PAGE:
flat roof thermal imaging survey

The secret to successful flat roof surveys is..........timing!

Thermal imaging is a great tool for a technician, but it is only a tool - and it is rarely just a matter of simply turning up and pointing the camera in right direction. Being on the roof at a time when the buildings own heating system and the weather combine to create conditions that ensure that damp and dry areas of roofing have different thermal properties is key.

The image below shows hot spots created by damp insulation at a block of flats in Edinburgh. We marked out the roof with paint to allow further investigation. Our recommendation to the client was to take cores at a sample of areas on the roof to confirm our findings - the contractor had previously stated that they believed there was no problems with the roof. And there wasn't  - not on the roof surface anyway, but there was retained moisture from previous leaks and water ingress from around the parapet walls. Our survey provided sufficient evidence to ensure that further investigation and remediation could be undertaken.

 

Sometimes a roof survey doesn't highlight anything, such as in the image below. Does that mean there aren't any problems, or just that the problem hasn't been picked up?! It could be either, however by having identified problems in other areas in the same weather conditions, we knew we had the timing right.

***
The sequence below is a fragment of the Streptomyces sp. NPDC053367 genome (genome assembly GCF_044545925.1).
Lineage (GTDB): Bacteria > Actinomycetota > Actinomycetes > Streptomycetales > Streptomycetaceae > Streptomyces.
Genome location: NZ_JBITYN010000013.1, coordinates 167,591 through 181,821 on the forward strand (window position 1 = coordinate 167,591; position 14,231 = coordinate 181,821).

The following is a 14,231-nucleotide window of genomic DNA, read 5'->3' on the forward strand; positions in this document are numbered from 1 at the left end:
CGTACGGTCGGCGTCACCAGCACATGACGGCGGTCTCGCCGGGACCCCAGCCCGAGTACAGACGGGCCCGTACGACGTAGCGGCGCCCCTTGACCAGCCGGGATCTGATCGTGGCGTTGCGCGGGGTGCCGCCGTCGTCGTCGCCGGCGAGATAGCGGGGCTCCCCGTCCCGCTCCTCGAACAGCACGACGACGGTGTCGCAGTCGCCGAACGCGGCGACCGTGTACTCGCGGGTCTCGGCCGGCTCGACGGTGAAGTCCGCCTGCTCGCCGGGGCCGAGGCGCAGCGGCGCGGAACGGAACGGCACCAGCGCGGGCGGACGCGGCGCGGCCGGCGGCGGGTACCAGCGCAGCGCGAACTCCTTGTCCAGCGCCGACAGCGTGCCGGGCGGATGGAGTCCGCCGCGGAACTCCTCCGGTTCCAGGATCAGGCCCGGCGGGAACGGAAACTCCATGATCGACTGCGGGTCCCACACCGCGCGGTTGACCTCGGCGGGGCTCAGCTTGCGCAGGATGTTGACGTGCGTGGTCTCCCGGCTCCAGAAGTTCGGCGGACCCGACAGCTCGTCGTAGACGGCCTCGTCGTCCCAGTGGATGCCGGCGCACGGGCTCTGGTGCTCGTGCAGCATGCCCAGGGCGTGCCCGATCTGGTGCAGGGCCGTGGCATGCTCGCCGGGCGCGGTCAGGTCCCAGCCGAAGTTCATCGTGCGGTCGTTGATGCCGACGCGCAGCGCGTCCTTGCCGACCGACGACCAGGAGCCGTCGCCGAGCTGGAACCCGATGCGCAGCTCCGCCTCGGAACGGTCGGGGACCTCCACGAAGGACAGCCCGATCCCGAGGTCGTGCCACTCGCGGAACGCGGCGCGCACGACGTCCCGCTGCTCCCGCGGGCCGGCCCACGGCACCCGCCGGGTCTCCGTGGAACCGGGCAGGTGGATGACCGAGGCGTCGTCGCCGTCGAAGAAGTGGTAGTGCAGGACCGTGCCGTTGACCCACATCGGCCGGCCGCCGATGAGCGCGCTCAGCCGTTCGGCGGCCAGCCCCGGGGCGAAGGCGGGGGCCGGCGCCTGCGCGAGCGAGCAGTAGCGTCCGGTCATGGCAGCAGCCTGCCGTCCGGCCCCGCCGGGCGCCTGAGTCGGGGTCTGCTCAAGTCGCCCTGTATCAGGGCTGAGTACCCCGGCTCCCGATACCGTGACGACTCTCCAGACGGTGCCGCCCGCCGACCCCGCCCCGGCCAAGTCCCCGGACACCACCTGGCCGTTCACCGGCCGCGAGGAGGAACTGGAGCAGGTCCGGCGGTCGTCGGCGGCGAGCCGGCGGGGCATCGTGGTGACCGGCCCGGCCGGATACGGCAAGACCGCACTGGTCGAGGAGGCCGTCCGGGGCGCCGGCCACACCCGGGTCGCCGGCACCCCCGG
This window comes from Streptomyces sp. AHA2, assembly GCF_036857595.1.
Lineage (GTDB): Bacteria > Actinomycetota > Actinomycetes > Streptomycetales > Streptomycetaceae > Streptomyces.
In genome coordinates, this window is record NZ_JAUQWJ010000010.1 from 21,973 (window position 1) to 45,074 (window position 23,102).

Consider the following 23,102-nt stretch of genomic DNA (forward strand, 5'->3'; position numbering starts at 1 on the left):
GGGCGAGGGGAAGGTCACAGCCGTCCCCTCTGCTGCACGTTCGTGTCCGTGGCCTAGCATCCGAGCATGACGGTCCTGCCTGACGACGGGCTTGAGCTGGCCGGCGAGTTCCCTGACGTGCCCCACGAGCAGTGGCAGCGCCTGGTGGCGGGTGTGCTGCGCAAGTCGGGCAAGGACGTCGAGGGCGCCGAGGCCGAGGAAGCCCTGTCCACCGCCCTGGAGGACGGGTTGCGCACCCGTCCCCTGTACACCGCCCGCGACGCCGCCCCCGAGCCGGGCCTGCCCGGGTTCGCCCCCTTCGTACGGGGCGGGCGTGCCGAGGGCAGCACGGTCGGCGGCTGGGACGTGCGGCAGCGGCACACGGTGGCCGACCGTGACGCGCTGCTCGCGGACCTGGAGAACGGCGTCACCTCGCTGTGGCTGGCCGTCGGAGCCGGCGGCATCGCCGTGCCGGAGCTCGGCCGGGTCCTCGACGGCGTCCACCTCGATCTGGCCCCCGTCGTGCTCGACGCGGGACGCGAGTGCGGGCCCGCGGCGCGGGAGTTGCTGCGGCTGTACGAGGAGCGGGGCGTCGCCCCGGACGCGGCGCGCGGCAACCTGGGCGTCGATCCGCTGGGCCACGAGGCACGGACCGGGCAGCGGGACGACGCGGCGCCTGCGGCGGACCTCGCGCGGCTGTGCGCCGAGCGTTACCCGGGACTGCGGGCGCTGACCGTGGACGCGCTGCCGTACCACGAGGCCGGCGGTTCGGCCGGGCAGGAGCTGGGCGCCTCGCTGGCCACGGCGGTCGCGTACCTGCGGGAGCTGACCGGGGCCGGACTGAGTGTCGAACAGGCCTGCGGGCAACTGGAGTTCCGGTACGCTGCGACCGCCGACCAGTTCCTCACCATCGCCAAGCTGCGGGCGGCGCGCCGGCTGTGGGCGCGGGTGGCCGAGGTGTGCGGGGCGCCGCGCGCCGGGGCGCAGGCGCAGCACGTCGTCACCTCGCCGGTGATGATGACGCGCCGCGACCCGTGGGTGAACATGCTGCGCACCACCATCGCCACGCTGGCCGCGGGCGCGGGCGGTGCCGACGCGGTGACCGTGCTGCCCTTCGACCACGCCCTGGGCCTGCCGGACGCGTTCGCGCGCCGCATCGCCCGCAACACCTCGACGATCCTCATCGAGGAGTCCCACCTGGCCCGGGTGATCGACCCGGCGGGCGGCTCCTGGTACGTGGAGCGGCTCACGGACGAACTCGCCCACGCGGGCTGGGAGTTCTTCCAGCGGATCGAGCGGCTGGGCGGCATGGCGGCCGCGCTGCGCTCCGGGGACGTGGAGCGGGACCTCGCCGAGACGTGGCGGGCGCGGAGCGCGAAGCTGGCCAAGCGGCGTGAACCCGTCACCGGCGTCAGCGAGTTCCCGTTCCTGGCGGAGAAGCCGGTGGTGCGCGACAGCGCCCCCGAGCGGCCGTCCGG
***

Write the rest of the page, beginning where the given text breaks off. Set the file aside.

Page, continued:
So what IS the best time to survey? In the case of this roof it was in the two to three hours after sunset and a long sunny day. Over the course of the day dry and wet areas heat up and reach equilibrium, after the sun goes down the dry bits cool down faster. Sometimes that is very immediate, sometimes it takes several hours. Sometimes the best time for a survey is in the morning, where the opposite heating rules apply.

If you're experiencing problems with leaks, or have recently had roofing work completed and have concerns then please call Tom or Colin on 01357 520557.